Former Aurora police chief arrestedPublished 10:39am Monday, September 24, 2012
Former Aurora police chief Willis Cohoon Watts Jr. was arrested by the Washington Police Department Friday night on charges of embezzlement.
The charges against Watts originate from the seizure of Browing rifle during an arrest by Aurora police last year. At the time, Watts still held the position of police chief.
According to the Beaufort County Grand Jury indictment, Watts presented a petition to dispose of the firearm to Superior Court Judge Wayland Sermons Jr., and the seized rifle was subsequently forfeited to the police department. Watts then took the rifle to Mackey’s Landing Firearms in Jamesville and traded it for another firearm for his own personal use, according to District Attorney Seth Edwards (Judicial District 2) in an email.
“The obstruction of justice charges involve allegations of false statements (Watts) made on the petition and order that forfeited the gun,” Edwards said.
Aurora town leadership brought concerns regarding the incident to the District Attorney’s office, said Clif Williams, Aurora’s mayor. The decision was then made to contact the North Carolina State Bureau of Investigation.
“We don’t have any kind of internal resources that would handle it, so you have to send it to the proper authorities,” Williams said. “It’s the only thing you can do.”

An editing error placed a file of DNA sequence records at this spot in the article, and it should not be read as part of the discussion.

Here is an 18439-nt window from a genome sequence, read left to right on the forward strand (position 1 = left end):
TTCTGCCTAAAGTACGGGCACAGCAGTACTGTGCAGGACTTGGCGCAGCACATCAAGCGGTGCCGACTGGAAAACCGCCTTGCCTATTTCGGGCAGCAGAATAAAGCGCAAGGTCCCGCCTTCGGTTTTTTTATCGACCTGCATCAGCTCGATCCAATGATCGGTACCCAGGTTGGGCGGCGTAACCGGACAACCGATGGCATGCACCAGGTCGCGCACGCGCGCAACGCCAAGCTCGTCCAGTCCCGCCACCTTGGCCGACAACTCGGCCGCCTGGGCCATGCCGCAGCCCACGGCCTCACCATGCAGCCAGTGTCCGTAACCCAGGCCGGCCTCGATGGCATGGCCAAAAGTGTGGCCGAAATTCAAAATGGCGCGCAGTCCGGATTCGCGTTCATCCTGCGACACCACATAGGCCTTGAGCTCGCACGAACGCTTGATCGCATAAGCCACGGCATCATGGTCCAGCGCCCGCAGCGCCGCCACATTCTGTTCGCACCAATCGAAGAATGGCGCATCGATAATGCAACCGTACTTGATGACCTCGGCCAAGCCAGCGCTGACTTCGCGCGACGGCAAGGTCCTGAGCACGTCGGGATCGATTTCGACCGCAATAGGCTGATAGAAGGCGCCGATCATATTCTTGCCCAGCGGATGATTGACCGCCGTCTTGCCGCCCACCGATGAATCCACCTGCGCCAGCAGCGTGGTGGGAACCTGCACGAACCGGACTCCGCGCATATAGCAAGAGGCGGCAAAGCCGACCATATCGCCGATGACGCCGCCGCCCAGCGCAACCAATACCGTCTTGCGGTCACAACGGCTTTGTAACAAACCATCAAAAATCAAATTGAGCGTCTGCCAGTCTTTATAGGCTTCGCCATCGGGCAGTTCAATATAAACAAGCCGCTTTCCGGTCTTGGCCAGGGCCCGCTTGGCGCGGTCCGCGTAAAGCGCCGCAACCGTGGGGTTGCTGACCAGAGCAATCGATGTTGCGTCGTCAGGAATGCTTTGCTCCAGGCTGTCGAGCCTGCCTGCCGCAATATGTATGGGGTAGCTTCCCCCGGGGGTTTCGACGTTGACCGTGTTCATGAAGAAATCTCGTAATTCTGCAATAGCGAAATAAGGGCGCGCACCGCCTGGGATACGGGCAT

In August of 2011, Aurora’s town council gave Watts the option to resign as Aurora’s police chief.
On Sept. 17, the Beaufort County Grand Jury handed down True Bills of Indictment against Watts, charging him with two counts of obstruction of justice, one count of embezzlement by a state officer, and one count of embezzlement. Watts turned himself in to the Beaufort County Magistrate’s Office Friday at 6:30 p.m.
Watts was hired as Aurora’s police chief on April 27, 2010 and headed the force until Aug. 19, 2011. Prior to his time as chief, Watts served as an officer with the Washington Police Department from May of 2008 until May of 2010. His work with the WPD is preceded by an 18-year U.S. Navy career, working in the aviation and military police fields.
According to a local law enforcement official, Watts recently received security clearance for an overseas tour from Dyncorp International, a private sector firm contracted by the U.S. government for national security and military support services and aviation maintenance.
Mike Harmon took over as acting police chief when Watts resigned from the position. The Aurora department has one fulltime police officer — the police chief — and several auxiliary officers, Williams said.
Watts was released from the Beaufort County Detention Center Monday morning on an $8,000 secured bond. No court date has been set.